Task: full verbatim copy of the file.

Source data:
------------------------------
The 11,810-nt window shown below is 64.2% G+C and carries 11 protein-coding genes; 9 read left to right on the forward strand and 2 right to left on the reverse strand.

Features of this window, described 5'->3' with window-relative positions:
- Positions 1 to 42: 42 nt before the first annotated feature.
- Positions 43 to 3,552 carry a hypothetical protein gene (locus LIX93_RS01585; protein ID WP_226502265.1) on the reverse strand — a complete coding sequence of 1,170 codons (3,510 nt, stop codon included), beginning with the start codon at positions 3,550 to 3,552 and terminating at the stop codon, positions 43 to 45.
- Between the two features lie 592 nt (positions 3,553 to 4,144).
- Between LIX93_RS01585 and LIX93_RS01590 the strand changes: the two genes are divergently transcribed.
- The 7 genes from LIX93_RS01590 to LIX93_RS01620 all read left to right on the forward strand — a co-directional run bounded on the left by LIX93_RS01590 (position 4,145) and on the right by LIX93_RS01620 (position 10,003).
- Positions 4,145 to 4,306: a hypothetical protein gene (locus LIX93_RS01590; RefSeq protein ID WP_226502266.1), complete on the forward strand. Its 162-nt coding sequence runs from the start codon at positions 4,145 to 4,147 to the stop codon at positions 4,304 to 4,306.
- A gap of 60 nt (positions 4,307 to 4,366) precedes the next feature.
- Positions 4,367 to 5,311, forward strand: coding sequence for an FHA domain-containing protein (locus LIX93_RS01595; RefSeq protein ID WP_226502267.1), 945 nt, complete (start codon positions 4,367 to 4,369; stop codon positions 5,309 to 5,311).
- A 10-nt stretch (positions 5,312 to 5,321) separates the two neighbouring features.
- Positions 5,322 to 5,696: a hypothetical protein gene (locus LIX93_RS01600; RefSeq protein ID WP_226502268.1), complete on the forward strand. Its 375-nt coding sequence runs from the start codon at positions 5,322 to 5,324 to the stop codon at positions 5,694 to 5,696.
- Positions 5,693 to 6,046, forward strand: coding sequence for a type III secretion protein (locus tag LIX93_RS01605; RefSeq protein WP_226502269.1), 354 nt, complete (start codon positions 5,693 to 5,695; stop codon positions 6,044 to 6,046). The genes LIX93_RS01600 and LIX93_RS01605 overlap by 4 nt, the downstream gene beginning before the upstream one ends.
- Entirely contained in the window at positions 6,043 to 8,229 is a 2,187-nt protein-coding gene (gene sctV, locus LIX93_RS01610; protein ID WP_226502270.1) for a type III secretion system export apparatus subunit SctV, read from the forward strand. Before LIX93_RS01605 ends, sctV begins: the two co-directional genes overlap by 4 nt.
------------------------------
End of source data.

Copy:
The 11,810-nt window shown below is 64.2% G+C and carries 11 protein-coding genes; 9 read left to right on the forward strand and 2 right to left on the reverse strand.

Features of this window, described 5'->3' with window-relative positions:
- Positions 1 to 42: 42 nt before the first annotated feature.
- Positions 43 to 3,552 carry a hypothetical protein gene (locus LIX93_RS01585; protein ID WP_226502265.1) on the reverse strand — a complete coding sequence of 1,170 codons (3,510 nt, stop codon included), beginning with the start codon at positions 3,550 to 3,552 and terminating at the stop codon, positions 43 to 45.
- Between the two features lie 592 nt (positions 3,553 to 4,144).
- Between LIX93_RS01585 and LIX93_RS01590 the strand changes: the two genes are divergently transcribed.
- The 7 genes from LIX93_RS01590 to LIX93_RS01620 all read left to right on the forward strand — a co-directional run bounded on the left by LIX93_RS01590 (position 4,145) and on the right by LIX93_RS01620 (position 10,003).
- Positions 4,145 to 4,306: a hypothetical protein gene (locus LIX93_RS01590; RefSeq protein ID WP_226502266.1), complete on the forward strand. Its 162-nt coding sequence runs from the start codon at positions 4,145 to 4,147 to the stop codon at positions 4,304 to 4,306.
- A gap of 60 nt (positions 4,307 to 4,366) precedes the next feature.
- Positions 4,367 to 5,311, forward strand: coding sequence for an FHA domain-containing protein (locus LIX93_RS01595; RefSeq protein ID WP_226502267.1), 945 nt, complete (start codon positions 4,367 to 4,369; stop codon positions 5,309 to 5,311).
- A 10-nt stretch (positions 5,312 to 5,321) separates the two neighbouring features.
- Positions 5,322 to 5,696: a hypothetical protein gene (locus LIX93_RS01600; RefSeq protein ID WP_226502268.1), complete on the forward strand. Its 375-nt coding sequence runs from the start codon at positions 5,322 to 5,324 to the stop codon at positions 5,694 to 5,696.
- Positions 5,693 to 6,046, forward strand: coding sequence for a type III secretion protein (locus tag LIX93_RS01605; RefSeq protein WP_226502269.1), 354 nt, complete (start codon positions 5,693 to 5,695; stop codon positions 6,044 to 6,046). The genes LIX93_RS01600 and LIX93_RS01605 overlap by 4 nt, the downstream gene beginning before the upstream one ends.
- Entirely contained in the window at positions 6,043 to 8,229 is a 2,187-nt protein-coding gene (gene sctV, locus LIX93_RS01610; protein ID WP_226502270.1) for a type III secretion system export apparatus subunit SctV, read from the forward strand. Before LIX93_RS01605 ends, sctV begins: the two co-directional genes overlap by 4 nt.